The FTSE 100 index ended up 48.24 points, or 0.7 per cent, at 6,803.87, its highest finish since its record close of 6,950.60 in late 1999.
“There is nothing to suggest that we can’t keep going higher. We have broken through previous highs and it can be sustained if we see economic recovery and earnings upgrades come through,” Neil Shah, director at Edison Investment, said.
Recent UK data has suggested the economy may be picking up and further upbeat data from Britain and other major economies would help support equity valuations, which have re-rated to post-credit crisis highs of around 12.8 times 12-month forward price-to-earnings.
Shah said stocks becoming too expensive or central banks reversing stimulus policies on concerns over asset bubbles were the only potential stumbling blocks in the way of the current rally.
Corporate updates fuelled further optimism in the market. Outsourcing company Capita climbed 5.9 per cent after winning a £1.2bn contract with Telefonica's UK O2 business.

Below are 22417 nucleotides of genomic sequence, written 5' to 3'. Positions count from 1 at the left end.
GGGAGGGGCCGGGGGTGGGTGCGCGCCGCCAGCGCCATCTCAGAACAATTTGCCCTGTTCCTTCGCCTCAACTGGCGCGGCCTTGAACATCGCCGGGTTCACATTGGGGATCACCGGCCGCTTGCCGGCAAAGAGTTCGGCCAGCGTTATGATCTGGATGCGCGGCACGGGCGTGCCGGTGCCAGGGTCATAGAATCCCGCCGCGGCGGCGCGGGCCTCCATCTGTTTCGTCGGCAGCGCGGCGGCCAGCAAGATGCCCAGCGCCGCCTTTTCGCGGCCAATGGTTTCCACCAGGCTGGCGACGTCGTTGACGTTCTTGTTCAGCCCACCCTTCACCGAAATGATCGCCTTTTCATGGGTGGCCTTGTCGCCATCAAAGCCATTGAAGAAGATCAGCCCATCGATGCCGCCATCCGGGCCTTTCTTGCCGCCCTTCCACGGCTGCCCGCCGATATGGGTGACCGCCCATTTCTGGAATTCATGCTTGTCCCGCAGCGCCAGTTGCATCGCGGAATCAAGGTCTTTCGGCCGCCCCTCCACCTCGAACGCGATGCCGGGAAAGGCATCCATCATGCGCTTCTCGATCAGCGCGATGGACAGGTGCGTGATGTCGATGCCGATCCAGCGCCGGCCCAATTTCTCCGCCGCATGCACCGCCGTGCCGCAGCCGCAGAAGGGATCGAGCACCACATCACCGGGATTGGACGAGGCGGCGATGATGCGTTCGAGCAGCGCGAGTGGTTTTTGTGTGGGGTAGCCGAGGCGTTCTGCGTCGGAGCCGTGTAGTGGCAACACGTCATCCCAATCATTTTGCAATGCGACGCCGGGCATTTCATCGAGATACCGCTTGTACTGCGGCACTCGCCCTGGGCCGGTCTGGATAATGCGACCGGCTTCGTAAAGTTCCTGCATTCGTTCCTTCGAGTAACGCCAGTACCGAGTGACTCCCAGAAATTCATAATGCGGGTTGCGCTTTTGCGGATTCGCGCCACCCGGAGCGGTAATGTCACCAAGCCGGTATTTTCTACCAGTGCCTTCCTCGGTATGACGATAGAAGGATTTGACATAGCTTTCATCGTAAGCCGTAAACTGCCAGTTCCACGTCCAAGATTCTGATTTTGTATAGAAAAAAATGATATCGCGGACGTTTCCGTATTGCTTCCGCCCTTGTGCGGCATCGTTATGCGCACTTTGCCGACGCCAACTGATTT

British luxury group Burberry rose 5.3 per cent after announcing a better-than-expected 14 per cent rise in profit.
British retailer Marks & Spencer also jumped, by 6.2 per cent, as investors put their faith in a turnaround after the firm posted a profit that was its lowest since 2009 but just above consensus forecasts.
It was not all rosy. Cruise operator Carnival fell 5.5 per cent after slashing its full-year earnings outlook for the second time in less than three months.
Miners, down 12.4 per cent in 2013 before yesterday on earnings and pricing concerns, were the top performing sector as Societe Generale’s commodities team said the sell-off in base metals prices had been overdone and Chinese restocking would feed a rally.
Technical analysts said the recent bounce on the FTSE 100 from the 6,710 zone suggests the rally still has legs and with the highs of 2007 now tested and exceeded, there is little major resistance until the all-time high.
Still, recent gains have forced many investors betting on a retreat in the market to close out positions and David Lewis, head of EMEA stock lending at Sungard’s Astec Analytics, said the market remained cautious.
“The value of stock on loan has fallen by a fifth in the last month,” he said. “However, short interest remains 40 per cent higher than the average of the last 12 months, suggesting that a lot of people are betting on a correction.”